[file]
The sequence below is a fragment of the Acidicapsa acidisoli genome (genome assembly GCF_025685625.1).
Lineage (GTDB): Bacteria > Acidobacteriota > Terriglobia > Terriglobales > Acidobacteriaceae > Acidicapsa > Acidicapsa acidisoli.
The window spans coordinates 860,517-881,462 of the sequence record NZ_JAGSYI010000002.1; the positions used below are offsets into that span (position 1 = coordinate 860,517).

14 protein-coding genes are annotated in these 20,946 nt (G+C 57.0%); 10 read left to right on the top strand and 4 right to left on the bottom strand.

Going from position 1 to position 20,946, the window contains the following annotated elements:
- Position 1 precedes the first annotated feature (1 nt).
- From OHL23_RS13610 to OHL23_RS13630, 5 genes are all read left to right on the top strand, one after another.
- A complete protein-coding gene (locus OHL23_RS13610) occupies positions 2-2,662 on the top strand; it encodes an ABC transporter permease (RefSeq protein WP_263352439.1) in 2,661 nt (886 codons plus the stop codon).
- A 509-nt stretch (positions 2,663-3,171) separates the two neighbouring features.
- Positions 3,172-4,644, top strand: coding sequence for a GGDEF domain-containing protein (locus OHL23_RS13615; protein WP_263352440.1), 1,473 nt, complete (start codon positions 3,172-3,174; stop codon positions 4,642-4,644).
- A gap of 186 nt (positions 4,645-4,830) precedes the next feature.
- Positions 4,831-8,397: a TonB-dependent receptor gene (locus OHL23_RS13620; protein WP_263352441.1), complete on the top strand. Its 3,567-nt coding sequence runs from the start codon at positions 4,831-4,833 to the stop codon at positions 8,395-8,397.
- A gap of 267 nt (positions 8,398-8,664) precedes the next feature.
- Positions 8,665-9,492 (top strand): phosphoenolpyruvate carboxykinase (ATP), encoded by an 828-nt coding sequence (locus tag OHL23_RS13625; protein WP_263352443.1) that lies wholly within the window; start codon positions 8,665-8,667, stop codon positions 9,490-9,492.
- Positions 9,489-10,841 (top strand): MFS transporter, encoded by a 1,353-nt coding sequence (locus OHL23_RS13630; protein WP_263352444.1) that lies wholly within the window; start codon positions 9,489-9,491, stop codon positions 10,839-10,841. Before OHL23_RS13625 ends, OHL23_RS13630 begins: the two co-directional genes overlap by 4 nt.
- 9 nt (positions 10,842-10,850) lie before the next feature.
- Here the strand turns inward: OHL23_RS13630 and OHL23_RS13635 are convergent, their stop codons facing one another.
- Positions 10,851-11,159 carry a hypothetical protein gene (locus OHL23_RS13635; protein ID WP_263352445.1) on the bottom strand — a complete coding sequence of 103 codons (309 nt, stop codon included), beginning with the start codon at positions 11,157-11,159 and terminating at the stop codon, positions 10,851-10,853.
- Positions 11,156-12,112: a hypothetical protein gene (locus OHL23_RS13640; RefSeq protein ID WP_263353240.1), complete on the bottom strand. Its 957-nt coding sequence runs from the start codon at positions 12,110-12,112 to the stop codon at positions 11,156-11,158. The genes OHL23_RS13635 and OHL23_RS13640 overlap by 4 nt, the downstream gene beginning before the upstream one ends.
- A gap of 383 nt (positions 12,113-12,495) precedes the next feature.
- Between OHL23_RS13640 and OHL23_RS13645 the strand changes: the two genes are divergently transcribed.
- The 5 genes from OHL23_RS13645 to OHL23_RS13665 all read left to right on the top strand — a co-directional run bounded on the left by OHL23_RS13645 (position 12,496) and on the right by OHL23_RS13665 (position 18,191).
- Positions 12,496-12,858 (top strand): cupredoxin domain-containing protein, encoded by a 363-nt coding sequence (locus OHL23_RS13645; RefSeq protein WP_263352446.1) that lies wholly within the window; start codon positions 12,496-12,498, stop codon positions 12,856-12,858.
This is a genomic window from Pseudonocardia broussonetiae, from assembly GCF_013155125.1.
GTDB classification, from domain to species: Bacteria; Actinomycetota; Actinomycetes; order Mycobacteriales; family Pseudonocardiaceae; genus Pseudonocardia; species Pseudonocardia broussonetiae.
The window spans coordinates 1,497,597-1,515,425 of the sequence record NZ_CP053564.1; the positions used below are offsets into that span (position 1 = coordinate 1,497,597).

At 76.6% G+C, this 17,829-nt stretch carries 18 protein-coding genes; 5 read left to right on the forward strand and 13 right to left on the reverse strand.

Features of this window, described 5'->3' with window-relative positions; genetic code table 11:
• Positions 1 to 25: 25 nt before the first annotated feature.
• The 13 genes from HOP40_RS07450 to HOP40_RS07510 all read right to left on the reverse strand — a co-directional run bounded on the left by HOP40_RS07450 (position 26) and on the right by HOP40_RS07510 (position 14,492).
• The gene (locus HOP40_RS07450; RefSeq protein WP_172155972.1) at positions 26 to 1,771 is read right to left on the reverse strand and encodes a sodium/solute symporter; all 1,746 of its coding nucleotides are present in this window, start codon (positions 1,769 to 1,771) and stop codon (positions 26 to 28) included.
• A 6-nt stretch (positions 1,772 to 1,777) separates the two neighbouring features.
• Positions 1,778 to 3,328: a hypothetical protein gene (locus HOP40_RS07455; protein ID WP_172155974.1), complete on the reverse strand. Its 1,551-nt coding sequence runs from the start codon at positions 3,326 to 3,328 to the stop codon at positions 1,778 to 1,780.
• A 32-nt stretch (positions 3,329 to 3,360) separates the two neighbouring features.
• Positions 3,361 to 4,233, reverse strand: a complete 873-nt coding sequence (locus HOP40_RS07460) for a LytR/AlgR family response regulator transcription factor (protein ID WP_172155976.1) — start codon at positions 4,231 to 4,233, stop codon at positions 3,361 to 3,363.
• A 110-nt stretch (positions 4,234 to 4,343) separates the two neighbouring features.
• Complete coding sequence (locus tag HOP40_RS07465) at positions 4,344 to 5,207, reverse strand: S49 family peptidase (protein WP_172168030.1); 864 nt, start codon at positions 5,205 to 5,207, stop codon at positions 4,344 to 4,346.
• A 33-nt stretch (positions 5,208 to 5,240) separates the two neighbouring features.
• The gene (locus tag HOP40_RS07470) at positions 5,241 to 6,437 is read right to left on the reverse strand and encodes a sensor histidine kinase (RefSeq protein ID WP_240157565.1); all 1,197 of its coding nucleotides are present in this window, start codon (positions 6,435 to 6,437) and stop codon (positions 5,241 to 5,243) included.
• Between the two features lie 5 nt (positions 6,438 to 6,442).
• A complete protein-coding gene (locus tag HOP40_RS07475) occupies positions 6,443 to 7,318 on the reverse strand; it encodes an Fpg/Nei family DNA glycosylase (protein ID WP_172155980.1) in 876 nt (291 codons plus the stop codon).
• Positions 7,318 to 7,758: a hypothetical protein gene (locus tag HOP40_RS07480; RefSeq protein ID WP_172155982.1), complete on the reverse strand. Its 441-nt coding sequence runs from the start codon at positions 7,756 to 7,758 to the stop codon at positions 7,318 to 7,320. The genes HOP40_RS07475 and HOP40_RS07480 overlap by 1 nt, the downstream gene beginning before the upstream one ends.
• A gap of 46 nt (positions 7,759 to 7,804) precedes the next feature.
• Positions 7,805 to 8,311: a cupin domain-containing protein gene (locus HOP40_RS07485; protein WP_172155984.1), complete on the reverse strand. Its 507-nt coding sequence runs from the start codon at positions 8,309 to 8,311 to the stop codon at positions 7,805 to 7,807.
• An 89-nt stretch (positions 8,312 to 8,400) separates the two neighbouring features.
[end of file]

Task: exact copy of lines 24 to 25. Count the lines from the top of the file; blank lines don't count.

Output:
This is a genomic window from Pseudonocardia broussonetiae, from assembly GCF_013155125.1.
GTDB classification, from domain to species: Bacteria; Actinomycetota; Actinomycetes; order Mycobacteriales; family Pseudonocardiaceae; genus Pseudonocardia; species Pseudonocardia broussonetiae.